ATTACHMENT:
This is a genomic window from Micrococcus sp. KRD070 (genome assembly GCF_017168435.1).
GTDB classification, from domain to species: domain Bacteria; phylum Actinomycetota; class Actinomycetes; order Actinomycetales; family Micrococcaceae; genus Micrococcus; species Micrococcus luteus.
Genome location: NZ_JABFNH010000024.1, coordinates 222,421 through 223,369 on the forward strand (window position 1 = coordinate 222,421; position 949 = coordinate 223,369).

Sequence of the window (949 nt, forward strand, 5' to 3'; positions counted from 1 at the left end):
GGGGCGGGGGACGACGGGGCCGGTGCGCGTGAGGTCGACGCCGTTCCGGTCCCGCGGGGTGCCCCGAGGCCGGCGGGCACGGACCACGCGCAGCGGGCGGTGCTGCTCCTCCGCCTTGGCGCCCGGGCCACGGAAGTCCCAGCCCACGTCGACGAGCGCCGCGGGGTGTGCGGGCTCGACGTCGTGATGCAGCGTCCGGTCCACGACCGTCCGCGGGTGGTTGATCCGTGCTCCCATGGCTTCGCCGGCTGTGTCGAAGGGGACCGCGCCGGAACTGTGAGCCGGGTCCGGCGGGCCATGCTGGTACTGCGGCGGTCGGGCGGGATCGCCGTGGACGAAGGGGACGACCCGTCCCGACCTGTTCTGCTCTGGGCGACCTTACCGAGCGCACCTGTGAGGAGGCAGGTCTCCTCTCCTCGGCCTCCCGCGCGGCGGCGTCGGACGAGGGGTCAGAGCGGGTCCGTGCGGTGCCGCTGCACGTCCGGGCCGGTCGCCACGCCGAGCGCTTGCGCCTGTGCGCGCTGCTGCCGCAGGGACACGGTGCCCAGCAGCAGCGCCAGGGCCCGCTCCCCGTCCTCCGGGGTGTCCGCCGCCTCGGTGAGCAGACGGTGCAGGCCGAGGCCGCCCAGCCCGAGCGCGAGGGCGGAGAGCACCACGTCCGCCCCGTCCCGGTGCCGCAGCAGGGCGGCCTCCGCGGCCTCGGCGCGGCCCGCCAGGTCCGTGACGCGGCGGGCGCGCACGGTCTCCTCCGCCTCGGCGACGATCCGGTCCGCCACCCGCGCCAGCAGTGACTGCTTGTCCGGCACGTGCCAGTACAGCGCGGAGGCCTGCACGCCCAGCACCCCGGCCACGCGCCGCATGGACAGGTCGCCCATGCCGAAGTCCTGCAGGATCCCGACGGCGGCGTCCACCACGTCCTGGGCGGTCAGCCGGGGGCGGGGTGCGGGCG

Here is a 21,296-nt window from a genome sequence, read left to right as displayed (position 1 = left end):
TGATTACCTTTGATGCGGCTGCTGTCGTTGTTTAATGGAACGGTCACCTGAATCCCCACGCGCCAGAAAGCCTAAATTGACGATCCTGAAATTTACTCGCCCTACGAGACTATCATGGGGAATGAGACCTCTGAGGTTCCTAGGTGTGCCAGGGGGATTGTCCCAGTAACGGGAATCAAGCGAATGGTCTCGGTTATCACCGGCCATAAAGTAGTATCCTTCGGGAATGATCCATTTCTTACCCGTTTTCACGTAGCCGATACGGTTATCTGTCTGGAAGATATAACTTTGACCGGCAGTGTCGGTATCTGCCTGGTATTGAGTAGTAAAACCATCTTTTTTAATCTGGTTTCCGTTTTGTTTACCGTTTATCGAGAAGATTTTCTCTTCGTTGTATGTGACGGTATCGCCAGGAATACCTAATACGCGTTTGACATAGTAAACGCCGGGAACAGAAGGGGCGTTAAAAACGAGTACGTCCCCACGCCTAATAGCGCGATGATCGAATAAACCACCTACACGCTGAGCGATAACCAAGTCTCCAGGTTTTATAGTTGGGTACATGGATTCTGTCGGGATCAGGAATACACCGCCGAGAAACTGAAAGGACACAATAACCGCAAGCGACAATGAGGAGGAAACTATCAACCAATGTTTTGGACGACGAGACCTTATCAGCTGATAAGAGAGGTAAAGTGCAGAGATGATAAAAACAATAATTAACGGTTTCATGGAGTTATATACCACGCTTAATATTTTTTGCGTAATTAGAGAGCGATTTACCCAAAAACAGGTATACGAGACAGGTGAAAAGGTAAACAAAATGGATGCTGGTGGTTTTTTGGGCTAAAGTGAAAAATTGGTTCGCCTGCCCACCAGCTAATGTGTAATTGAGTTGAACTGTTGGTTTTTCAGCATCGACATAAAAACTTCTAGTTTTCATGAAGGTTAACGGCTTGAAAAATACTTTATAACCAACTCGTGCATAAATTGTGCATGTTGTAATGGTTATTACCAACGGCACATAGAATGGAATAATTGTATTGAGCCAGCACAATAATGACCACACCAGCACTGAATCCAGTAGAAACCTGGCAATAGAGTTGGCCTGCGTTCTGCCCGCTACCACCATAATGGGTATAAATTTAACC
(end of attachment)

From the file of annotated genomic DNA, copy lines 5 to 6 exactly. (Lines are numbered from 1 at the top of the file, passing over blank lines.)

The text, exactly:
GGGGCGGGGGACGACGGGGCCGGTGCGCGTGAGGTCGACGCCGTTCCGGTCCCGCGGGGTGCCCCGAGGCCGGCGGGCACGGACCACGCGCAGCGGGCGGTGCTGCTCCTCCGCCTTGGCGCCCGGGCCACGGAAGTCCCAGCCCACGTCGACGAGCGCCGCGGGGTGTGCGGGCTCGACGTCGTGATGCAGCGTCCGGTCCACGACCGTCCGCGGGTGGTTGATCCGTGCTCCCATGGCTTCGCCGGCTGTGTCGAAGGGGACCGCGCCGGAACTGTGAGCCGGGTCCGGCGGGCCATGCTGGTACTGCGGCGGTCGGGCGGGATCGCCGTGGACGAAGGGGACGACCCGTCCCGACCTGTTCTGCTCTGGGCGACCTTACCGAGCGCACCTGTGAGGAGGCAGGTCTCCTCTCCTCGGCCTCCCGCGCGGCGGCGTCGGACGAGGGGTCAGAGCGGGTCCGTGCGGTGCCGCTGCACGTCCGGGCCGGTCGCCACGCCGAGCGCTTGCGCCTGTGCGCGCTGCTGCCGCAGGGACACGGTGCCCAGCAGCAGCGCCAGGGCCCGCTCCCCGTCCTCCGGGGTGTCCGCCGCCTCGGTGAGCAGACGGTGCAGGCCGAGGCCGCCCAGCCCGAGCGCGAGGGCGGAGAGCACCACGTCCGCCCCGTCCCGGTGCCGCAGCAGGGCGGCCTCCGCGGCCTCGGCGCGGCCCGCCAGGTCCGTGACGCGGCGGGCGCGCACGGTCTCCTCCGCCTCGGCGACGATCCGGTCCGCCACCCGCGCCAGCAGTGACTGCTTGTCCGGCACGTGCCAGTACAGCGCGGAGGCCTGCACGCCCAGCACCCCGGCCACGCGCCGCATGGACAGGTCGCCCATGCCGAAGTCCTGCAGGATCCCGACGGCGGCGTCCACCACGTCCTGGGCGGTCAGCCGGGGGCGGGGTGCGGGCG

Here is a 21,296-nt window from a genome sequence, read left to right as displayed (position 1 = left end):